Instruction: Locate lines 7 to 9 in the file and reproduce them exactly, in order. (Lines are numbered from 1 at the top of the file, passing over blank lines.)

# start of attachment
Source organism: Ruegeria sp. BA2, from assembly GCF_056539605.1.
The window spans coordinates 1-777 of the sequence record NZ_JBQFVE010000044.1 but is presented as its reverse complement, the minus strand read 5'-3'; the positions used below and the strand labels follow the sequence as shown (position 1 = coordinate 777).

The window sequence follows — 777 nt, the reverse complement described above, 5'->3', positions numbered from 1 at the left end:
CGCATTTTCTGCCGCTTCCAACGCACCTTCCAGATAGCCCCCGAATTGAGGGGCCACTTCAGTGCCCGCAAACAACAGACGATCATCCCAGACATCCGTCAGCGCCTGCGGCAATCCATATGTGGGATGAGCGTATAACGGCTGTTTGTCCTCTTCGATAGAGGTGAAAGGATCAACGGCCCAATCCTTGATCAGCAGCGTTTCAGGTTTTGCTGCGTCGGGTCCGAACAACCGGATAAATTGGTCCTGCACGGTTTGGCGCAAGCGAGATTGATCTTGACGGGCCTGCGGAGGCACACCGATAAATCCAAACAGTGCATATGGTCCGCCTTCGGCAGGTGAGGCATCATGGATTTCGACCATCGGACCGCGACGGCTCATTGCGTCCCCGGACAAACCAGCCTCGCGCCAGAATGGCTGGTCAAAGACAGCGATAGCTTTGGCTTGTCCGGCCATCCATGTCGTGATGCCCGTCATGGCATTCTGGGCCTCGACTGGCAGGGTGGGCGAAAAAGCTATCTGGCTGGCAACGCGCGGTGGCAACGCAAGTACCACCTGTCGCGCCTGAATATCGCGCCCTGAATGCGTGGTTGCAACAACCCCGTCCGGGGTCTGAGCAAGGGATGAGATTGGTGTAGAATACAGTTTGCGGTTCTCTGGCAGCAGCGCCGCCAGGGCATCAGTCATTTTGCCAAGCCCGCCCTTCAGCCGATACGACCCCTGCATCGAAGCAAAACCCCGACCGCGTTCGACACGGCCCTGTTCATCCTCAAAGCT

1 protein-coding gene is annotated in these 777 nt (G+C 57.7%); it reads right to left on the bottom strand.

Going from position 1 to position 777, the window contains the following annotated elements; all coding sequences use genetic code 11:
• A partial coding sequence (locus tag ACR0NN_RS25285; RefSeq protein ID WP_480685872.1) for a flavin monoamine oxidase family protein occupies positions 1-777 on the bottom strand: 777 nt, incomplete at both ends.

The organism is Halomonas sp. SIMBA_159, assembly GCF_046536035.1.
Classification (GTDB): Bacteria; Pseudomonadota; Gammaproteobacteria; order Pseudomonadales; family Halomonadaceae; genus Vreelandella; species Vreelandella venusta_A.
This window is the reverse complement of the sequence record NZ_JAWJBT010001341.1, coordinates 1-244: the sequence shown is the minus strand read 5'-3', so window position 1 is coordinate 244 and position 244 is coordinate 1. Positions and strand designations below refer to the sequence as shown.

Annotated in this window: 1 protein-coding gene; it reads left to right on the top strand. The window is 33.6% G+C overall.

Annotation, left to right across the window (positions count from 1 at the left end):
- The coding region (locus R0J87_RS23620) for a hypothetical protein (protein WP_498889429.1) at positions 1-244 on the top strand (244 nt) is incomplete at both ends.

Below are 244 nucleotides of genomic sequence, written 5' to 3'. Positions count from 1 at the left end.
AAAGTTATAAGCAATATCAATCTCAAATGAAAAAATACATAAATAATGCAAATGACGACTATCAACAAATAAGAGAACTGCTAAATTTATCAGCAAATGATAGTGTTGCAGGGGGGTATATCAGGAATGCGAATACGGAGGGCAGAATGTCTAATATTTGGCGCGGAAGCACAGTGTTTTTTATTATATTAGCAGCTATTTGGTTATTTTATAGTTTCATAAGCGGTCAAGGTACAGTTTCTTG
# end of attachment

• A partial coding sequence (locus tag ACR0NN_RS25285; RefSeq protein ID WP_480685872.1) for a flavin monoamine oxidase family protein occupies positions 1-777 on the bottom strand: 777 nt, incomplete at both ends.

The organism is Halomonas sp. SIMBA_159, assembly GCF_046536035.1.
Classification (GTDB): Bacteria; Pseudomonadota; Gammaproteobacteria; order Pseudomonadales; family Halomonadaceae; genus Vreelandella; species Vreelandella venusta_A.